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    •A uniform square lamina ABCD has side oflength 2 m. E is a point on AD such that ED = 1.5 m. The triangular portion EDCis removed, resulting in a centre of gravity that is 0.7 m from AB. If thelamina (which now has weight W) is in the vertical plane with side AE on arough horizontal surface, find the smallest magnitude force that can be appliedto point C to stop the lamina from toppling over.
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    Tips to help you. (1) This is a moments question. (2) Make a scale copy of the situation to help you visualise. (3) Draw and label a diagram with the letters and where it is sensible to take moments. (4) If you are still stuck, report (1), (2) & (3) back here for further advice.
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    (Original post by nerak99)
    Tips to help you. (1) This is a moments question. (2) Make a scale copy of the situation to help you visualise. (3) Draw and label a diagram with the letters and where it is sensible to take moments. (4) If you are still stuck, report (1), (2) & (3) back here for further advice.
    http://m.imgur.com/enP8nTO
    Im not really sure where to take moments from. Is it even possible to take moments as i dont know where the normal force or frictional force are acting in terms of measurements.
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    (Original post by ErniePicks)
    http://m.imgur.com/enP8nTO
    Im not really sure where to take moments from. Is it even possible to take moments as i dont know where the normal force or frictional force are acting in terms of measurements.
    If the lamina is going to topple over, which point is it going to rotate about? And that's the place to take your moments from.

    PS: Good diagram.
    Edit: Apart from the friction - see later.
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    (Original post by ghostwalker)
    If the lamina is going to topple over, which point is it going to rotate about? And that's the place to take your moments from.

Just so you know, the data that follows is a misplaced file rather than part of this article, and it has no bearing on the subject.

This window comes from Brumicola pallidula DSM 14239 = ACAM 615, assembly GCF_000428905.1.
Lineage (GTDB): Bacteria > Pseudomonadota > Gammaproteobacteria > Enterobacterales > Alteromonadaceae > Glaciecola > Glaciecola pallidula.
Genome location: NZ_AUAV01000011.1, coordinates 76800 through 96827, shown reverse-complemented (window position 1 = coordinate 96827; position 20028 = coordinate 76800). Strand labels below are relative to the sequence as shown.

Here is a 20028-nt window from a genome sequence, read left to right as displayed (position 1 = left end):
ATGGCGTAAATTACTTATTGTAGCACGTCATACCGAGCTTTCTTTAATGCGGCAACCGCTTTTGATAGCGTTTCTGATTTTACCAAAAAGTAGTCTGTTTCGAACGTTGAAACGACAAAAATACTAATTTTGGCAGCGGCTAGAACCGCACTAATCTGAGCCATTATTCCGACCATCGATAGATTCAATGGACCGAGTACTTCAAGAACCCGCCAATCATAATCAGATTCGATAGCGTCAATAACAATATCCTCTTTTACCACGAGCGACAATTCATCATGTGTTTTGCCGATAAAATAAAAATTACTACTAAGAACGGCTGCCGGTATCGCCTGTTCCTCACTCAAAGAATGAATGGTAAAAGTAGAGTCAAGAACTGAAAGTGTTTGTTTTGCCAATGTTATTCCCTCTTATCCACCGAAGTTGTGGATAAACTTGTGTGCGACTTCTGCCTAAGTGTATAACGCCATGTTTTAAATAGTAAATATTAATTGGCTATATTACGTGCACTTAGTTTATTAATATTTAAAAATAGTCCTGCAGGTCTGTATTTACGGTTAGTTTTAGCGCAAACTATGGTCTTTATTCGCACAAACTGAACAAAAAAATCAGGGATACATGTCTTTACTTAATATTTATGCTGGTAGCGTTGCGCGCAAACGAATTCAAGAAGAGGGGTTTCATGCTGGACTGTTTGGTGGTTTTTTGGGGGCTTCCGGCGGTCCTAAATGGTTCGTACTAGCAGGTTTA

PS: Good diagram.
    Apparently my diagram is wrong, the frictional force is supposed to be acting in the other direction, why si that the case? i figured if it toppled over to the right the frictional force would have to act towards the left. OH WAIT IS IT BECAUSE THE BOTTOM WILL ROTATE IN CLOCKWISE DIRECTION SO IT WILL ACTUALLY PIVOT TO THE LEFT SO THE FRICTION FORCE WILL ACT ON THE RIGHT OHHHHHHHHHHHHHHHHHHHHHHHHHH AAAAAGGGGHHHHHHHHHHHHHHHHHHHHHHH
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    (Original post by ErniePicks)
    Apparently my diagram is wrong, the frictional force is supposed to be acting in the other direction, why si that the case? i figured if it toppled over to the right the frictional force would have to act towards the left. OH WAIT IS IT BECAUSE THE BOTTOM WILL ROTATE IN CLOCKWISE DIRECTION SO IT WILL ACTUALLY PIVOT TO THE LEFT SO THE FRICTION FORCE WILL ACT ON THE RIGHT OHHHHHHHHHHHHHHHHHHHHHHHHHH AAAAAGGGGHHHHHHHHHHHHHHHHHHHHHHH

    The centre of gravity of the lamina is to the right of the base (AE), so the mass will topple to the right, pivoting about the point E.

    Friction is irrelevant (but as it topples to the right, the base will tend to move to the left, so friction acts to the right to stop that). Whichever direction friction acts in, it's line of action will go through the pivot E. So it's moment about E will be zero.
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    (Original post by ghostwalker)
    The centre of gravity of the lamina is to the right of the base (AE), so the mass will topple to the right, pivoting about the point E.

    Friction is irrelevant (but as it topples to the right, the base will tend to move to the left, so friction acts to the right to stop that). Whichever direction friction acts in, it's line of action will go through the pivot E. So it's moment about E will be zero.
    would that be the case of the normal force as well? yes it would. But i am confused on how to find the minimum force required. taking moments the perpendicular distance to e from the line of action would have to be at max, and apparently that is when it is perpendicular to ec. Why is that the case? Couldn't we make the angle even smaller for even greater distance?
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    (Original post by ErniePicks)